Tuesday, October 16, 2012

Surprise Sixteen

Too cool for a picture at my surprise party.
The October Memoir and Backstory Blog Challange continues...

Surprise Sixteen
Sixteen had more changes in store for me. Up to that point, my parents hadn't allowed me to date. Sometimes that was a good thing and sometimes I wished I could have started dating sooner. I'm kinda glad I waited now. It prevented the obsession that girls would become for a while.

Surprise Drama
My parents set up a surprise party for me at my sister's house. I'm suckered out of the house by my mom who, 'wants me to ride over to Tene's' with her. For some reason she wanted me to change my clothes so I don't look like a complete slob...

The party is a complete surprise and all my friends are there. My mom even managed to get a girl there that I've been flirting over the phone with. It's a barbeque/movie/dance party and everyone is having a blast... except... the dream girl... who was flirting with me... but is now ignoring me and hitting on my friend.




At sixteen, I get pretty angry and my friend, who didn't know the situation, is man enough to do some serious backpedaling when he finds out she is trashing me. I don't shed any tears for her, especially since I really hadn't got know her yet, but it was my party and I could cry if I wanted to.

Tired Survivors from the Pioneer Trek
After my sixteenth birthday debacle, I go with my church to the Pioneer Trek. Trek is a week long camp meant to give youth and their leaders a chance to experience the hardships and spirit of the early handcart settlers. Everyone is organized into families with a Ma & Pa leader looking out for us. It was an amazing experience. I learn a lot about myself and counting on others.

For instance, there is a point where they have this gentle hill that goes on for a long ways. The leaders come and kick all the men and boys off the handcarts and only let the women pull it up the hill. It's famously called the women's pull and is suppose to let the women understand the struggles pioneer women had when their spouse died or didn't immigrate immediately with them, leaving them to go on alone.

Watching those women fight the carts and the ruts in the road nearly killed me. I snuck to the side of the cart and began pushing the wheel spokes to help. The other boys jumped in with me, but pretty soon the leaders told us we had to back off.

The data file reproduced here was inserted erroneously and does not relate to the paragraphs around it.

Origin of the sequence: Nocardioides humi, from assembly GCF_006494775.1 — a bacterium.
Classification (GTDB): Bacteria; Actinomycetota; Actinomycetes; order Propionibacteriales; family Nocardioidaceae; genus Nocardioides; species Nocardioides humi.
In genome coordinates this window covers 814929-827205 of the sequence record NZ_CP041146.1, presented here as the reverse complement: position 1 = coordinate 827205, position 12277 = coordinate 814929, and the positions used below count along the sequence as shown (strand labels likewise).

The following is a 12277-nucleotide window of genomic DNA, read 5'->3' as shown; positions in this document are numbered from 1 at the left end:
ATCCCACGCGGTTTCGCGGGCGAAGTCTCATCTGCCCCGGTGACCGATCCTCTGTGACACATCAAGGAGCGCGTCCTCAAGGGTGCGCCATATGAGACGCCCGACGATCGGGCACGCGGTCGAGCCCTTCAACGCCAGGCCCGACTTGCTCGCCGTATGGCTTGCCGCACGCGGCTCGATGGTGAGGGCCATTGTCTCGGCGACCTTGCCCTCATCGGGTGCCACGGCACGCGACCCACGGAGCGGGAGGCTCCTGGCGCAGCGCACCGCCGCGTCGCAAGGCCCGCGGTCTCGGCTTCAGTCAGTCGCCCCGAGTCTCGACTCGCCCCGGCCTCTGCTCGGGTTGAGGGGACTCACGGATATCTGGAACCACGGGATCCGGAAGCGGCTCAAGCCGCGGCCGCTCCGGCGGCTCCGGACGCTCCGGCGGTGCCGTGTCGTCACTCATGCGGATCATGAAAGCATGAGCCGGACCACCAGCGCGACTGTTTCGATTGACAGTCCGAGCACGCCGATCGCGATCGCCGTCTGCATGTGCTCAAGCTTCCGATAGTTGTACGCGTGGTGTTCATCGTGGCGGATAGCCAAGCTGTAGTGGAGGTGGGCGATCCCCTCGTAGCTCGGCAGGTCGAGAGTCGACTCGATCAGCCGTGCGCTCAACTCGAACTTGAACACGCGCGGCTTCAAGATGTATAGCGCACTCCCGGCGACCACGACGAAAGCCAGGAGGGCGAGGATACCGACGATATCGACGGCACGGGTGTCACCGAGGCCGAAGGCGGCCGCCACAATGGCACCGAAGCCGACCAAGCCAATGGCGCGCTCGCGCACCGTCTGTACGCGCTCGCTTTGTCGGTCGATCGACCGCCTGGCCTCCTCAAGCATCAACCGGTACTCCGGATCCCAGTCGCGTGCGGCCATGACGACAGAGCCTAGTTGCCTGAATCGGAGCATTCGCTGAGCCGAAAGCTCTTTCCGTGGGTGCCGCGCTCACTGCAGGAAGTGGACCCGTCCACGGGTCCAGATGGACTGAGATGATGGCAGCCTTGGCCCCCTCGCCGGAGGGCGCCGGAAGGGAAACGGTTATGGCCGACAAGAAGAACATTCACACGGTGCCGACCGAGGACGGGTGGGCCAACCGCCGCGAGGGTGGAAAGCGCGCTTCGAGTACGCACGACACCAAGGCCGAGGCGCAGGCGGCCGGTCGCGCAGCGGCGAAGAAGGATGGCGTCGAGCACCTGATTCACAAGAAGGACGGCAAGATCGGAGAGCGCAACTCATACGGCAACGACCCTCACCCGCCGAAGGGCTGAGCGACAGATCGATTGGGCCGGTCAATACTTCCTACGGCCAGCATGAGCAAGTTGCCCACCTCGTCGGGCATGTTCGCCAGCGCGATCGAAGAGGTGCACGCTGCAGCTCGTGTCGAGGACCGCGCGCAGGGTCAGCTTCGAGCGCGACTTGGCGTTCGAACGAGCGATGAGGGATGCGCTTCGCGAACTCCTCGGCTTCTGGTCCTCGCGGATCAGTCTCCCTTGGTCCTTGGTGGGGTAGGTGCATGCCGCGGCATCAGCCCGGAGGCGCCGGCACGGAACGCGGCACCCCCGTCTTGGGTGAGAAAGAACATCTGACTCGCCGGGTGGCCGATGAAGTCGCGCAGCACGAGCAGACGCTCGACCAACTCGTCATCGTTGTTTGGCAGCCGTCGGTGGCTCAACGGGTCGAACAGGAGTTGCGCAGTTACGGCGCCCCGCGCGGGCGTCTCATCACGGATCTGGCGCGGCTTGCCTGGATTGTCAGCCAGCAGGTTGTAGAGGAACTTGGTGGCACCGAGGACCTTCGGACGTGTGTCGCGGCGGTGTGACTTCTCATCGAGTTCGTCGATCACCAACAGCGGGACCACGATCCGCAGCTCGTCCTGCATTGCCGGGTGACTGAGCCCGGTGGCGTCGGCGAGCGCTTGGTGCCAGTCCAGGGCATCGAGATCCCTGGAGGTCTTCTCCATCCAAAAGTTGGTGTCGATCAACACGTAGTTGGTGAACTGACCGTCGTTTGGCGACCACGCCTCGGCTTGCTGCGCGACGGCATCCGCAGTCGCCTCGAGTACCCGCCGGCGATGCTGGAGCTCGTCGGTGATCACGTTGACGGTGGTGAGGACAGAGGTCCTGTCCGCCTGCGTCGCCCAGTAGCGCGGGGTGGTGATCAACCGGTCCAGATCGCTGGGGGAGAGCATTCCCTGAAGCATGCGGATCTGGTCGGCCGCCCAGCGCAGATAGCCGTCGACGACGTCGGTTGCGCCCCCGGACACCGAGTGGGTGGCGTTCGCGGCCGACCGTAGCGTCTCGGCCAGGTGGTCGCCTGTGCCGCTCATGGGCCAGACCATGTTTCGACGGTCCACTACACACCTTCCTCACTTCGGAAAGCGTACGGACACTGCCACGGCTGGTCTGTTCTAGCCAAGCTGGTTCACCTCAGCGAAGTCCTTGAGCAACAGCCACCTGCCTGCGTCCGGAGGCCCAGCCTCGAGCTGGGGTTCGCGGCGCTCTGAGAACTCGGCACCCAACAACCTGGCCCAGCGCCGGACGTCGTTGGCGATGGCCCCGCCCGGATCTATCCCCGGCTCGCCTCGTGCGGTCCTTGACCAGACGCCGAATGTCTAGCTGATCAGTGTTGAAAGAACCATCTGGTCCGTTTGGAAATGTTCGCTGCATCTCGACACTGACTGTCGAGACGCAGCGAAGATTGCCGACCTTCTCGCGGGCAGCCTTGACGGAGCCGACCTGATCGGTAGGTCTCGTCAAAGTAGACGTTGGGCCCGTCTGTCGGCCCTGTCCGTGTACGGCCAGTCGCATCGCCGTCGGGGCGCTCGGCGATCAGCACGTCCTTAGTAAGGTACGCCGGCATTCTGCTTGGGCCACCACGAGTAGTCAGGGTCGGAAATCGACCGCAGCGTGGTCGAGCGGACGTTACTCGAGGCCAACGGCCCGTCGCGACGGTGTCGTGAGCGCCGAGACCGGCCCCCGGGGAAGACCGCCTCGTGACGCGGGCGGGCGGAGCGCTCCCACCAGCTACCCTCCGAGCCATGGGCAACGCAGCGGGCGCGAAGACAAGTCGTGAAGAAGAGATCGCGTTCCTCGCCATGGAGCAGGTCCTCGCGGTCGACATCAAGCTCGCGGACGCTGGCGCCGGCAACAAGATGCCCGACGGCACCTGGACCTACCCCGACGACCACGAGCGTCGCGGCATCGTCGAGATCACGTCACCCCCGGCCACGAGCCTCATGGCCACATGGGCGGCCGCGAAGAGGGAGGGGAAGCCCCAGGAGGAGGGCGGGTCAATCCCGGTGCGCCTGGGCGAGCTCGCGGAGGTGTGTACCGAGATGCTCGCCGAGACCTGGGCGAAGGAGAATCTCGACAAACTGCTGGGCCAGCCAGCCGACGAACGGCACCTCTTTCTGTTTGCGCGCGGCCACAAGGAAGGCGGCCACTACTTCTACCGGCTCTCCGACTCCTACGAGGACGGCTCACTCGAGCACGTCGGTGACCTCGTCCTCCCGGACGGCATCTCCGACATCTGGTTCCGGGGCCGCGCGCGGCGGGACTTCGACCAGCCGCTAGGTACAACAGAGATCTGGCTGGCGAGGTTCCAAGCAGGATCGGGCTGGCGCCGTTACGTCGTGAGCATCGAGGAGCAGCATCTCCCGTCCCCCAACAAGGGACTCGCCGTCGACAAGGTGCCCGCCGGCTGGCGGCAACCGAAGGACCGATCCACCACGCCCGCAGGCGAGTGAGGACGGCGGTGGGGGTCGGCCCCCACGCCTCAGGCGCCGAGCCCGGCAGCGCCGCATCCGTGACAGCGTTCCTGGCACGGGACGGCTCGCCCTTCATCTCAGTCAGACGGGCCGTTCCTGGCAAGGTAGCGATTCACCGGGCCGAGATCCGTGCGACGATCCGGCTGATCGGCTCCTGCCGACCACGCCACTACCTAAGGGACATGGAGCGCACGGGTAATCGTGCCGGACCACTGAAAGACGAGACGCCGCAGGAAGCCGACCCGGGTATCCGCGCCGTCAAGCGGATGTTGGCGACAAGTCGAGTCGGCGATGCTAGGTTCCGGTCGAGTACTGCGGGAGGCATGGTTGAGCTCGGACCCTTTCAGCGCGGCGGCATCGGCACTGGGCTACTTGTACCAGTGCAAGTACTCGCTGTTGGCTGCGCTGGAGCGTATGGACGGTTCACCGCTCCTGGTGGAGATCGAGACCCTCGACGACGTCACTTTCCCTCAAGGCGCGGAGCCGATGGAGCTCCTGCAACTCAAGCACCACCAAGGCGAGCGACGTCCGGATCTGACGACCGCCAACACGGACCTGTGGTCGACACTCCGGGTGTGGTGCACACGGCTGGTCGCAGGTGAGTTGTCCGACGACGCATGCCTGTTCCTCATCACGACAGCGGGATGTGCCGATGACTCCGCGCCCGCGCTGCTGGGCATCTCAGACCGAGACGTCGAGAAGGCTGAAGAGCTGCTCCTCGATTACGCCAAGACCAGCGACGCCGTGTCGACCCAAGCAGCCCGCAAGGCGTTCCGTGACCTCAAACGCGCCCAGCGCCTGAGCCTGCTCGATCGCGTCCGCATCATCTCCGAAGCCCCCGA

Seeing I was... exceptionally... angry, my Pa stepped up to me and said, "I said you couldn't push the handcart." His eyebrows raised in hidden meaning.

Since I'm a little slow on the uptake, he adds, "I didn't say anything about what was IN the cart."

All us boys suddenly get the hint and have the girls stop the cart. We proceed to take anything heavy... Well that's not entirely true... We emptied the whole cart and carried it all up the hill. The girls, now with a lighter load, had a much easier time dragging the cart up the hill.

After seeing what we had done, every man and boy emptied all the other carts to help the girls. Was I wrong to take the challenge from them? I don't think so. And it wasn't just because they were girls either. Seeing anyone struggle the way they were would have kicked in my Galahad complex.

I was raised to have respect for all people, but this was the first time I'd seen women doing something really hard. Fighting to make a goal and I was powerless to help them. It gave me a greater respect and admiration for them.

Delicate flowers? Sure. But don't ever get in a woman's way when she's got something to do.

Older Women

While I'm still active in the drama club, I begin taking a bigger part in the debate club. A lot of my friends are in there and I can still do Dramatic/Humorous Interpretations and improv at the debate meets, so life is good.

I even begin drawing the attention of some of the older girls in debate that... uh... think I'm cute. One girl brings almost the entire senior debate team to my debate class to point me out.

She points at me from the doorway. "That's him."
Their eyebrows raise in acknowledgement. "Ohhhh."

What do you say to something like that? Despite my having been a little Casanova when I was young, now I'm actually quite shy. And cute girls? Forget about it. I get so tongue tied I'm embarrassed. One of the pretty older girls sat next to me on the bus from one of the debate meets. While the bus rolled through the dark night I feigned falling asleep. She put her face inches from mine, waiting for me to turn my head. Even coaxing me to turn my head. She was cute. She was older. She was so forward it intimidated me.

When I think of that memory today I want to slap the back of my head and quote a line from, It's A Wonderful Life.

"Oh... Youth is wasted on the wrong people."


  1. This was such fun to read. Guys - nice ones - really have an urge to fix things, don't they? You share so well, and write your memories so well, I feel like I'm seeing what it was like to be a young boy.

  2. wow! those were fabulous retellings! love hearing a guy's perspective of growing up!


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